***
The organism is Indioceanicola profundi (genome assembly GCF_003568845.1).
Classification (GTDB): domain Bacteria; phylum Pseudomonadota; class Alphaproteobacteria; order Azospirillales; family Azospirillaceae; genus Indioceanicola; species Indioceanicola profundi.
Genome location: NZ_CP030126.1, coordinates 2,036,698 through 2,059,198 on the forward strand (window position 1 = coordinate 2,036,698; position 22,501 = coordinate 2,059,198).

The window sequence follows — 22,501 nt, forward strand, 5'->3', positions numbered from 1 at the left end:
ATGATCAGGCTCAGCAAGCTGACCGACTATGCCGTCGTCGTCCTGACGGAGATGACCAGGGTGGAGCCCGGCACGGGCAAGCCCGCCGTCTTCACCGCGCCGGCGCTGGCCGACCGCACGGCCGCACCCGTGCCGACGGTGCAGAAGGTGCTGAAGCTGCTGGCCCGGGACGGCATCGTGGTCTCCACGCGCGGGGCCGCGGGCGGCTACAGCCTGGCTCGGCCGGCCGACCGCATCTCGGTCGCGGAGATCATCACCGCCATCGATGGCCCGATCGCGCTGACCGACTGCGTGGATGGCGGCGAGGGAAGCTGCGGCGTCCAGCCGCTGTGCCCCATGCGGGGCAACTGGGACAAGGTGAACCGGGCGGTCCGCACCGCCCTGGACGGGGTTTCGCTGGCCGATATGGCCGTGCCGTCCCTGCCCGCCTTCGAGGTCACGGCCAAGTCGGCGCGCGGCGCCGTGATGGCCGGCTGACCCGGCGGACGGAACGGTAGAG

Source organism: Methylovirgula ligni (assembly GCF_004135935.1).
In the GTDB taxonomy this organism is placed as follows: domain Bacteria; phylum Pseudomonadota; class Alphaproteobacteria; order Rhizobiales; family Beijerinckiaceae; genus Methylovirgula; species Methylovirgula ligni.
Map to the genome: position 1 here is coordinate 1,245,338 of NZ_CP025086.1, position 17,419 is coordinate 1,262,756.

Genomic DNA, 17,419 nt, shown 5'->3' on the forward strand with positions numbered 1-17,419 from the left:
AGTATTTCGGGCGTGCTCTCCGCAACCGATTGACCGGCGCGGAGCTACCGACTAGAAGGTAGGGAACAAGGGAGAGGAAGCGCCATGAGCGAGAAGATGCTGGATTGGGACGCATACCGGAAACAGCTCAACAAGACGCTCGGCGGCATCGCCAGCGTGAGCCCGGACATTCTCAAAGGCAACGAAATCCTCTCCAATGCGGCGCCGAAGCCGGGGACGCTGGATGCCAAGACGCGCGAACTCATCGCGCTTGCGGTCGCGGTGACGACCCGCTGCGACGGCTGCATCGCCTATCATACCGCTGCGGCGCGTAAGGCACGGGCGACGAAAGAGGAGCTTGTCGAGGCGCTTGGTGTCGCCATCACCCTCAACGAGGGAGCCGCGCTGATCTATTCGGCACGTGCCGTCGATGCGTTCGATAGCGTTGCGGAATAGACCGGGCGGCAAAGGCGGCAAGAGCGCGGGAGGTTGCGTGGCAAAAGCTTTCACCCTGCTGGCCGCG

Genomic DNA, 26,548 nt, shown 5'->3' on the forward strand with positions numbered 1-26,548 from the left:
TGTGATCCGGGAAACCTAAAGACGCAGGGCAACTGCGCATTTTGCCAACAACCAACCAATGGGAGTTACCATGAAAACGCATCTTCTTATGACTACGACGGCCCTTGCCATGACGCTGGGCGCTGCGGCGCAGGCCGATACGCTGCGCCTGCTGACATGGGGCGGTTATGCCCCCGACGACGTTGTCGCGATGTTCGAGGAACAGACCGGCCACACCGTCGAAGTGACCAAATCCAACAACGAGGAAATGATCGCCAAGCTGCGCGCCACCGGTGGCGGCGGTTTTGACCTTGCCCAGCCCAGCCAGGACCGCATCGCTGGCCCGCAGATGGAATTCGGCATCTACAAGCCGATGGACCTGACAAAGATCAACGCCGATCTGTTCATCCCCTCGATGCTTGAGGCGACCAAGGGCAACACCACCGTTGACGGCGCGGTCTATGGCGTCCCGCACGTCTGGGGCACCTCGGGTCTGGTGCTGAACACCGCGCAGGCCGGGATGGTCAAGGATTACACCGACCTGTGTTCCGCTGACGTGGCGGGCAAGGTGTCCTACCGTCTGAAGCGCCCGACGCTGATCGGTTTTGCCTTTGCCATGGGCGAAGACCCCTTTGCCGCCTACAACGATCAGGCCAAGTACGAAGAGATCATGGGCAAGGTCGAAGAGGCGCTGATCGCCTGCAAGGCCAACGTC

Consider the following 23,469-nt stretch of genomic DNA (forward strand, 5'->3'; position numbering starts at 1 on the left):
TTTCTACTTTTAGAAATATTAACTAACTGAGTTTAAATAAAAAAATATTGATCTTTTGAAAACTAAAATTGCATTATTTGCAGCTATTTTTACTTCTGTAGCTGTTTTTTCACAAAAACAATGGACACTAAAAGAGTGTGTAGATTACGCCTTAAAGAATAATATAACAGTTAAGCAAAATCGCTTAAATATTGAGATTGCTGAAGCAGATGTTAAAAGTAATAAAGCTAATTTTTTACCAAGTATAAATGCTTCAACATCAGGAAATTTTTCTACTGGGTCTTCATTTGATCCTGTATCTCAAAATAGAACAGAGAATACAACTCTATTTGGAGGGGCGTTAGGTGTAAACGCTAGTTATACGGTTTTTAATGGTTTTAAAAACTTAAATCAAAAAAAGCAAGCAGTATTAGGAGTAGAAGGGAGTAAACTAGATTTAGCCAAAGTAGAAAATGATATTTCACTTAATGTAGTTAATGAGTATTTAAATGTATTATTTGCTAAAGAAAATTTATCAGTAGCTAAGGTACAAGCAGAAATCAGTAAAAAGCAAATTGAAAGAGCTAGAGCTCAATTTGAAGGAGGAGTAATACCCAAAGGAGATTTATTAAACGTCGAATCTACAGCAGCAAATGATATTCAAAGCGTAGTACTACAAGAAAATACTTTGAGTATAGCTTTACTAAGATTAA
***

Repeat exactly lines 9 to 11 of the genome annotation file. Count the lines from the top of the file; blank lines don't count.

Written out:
Genomic DNA, 17,419 nt, shown 5'->3' on the forward strand with positions numbered 1-17,419 from the left:
AGTATTTCGGGCGTGCTCTCCGCAACCGATTGACCGGCGCGGAGCTACCGACTAGAAGGTAGGGAACAAGGGAGAGGAAGCGCCATGAGCGAGAAGATGCTGGATTGGGACGCATACCGGAAACAGCTCAACAAGACGCTCGGCGGCATCGCCAGCGTGAGCCCGGACATTCTCAAAGGCAACGAAATCCTCTCCAATGCGGCGCCGAAGCCGGGGACGCTGGATGCCAAGACGCGCGAACTCATCGCGCTTGCGGTCGCGGTGACGACCCGCTGCGACGGCTGCATCGCCTATCATACCGCTGCGGCGCGTAAGGCACGGGCGACGAAAGAGGAGCTTGTCGAGGCGCTTGGTGTCGCCATCACCCTCAACGAGGGAGCCGCGCTGATCTATTCGGCACGTGCCGTCGATGCGTTCGATAGCGTTGCGGAATAGACCGGGCGGCAAAGGCGGCAAGAGCGCGGGAGGTTGCGTGGCAAAAGCTTTCACCCTGCTGGCCGCG

Genomic DNA, 26,548 nt, shown 5'->3' on the forward strand with positions numbered 1-26,548 from the left: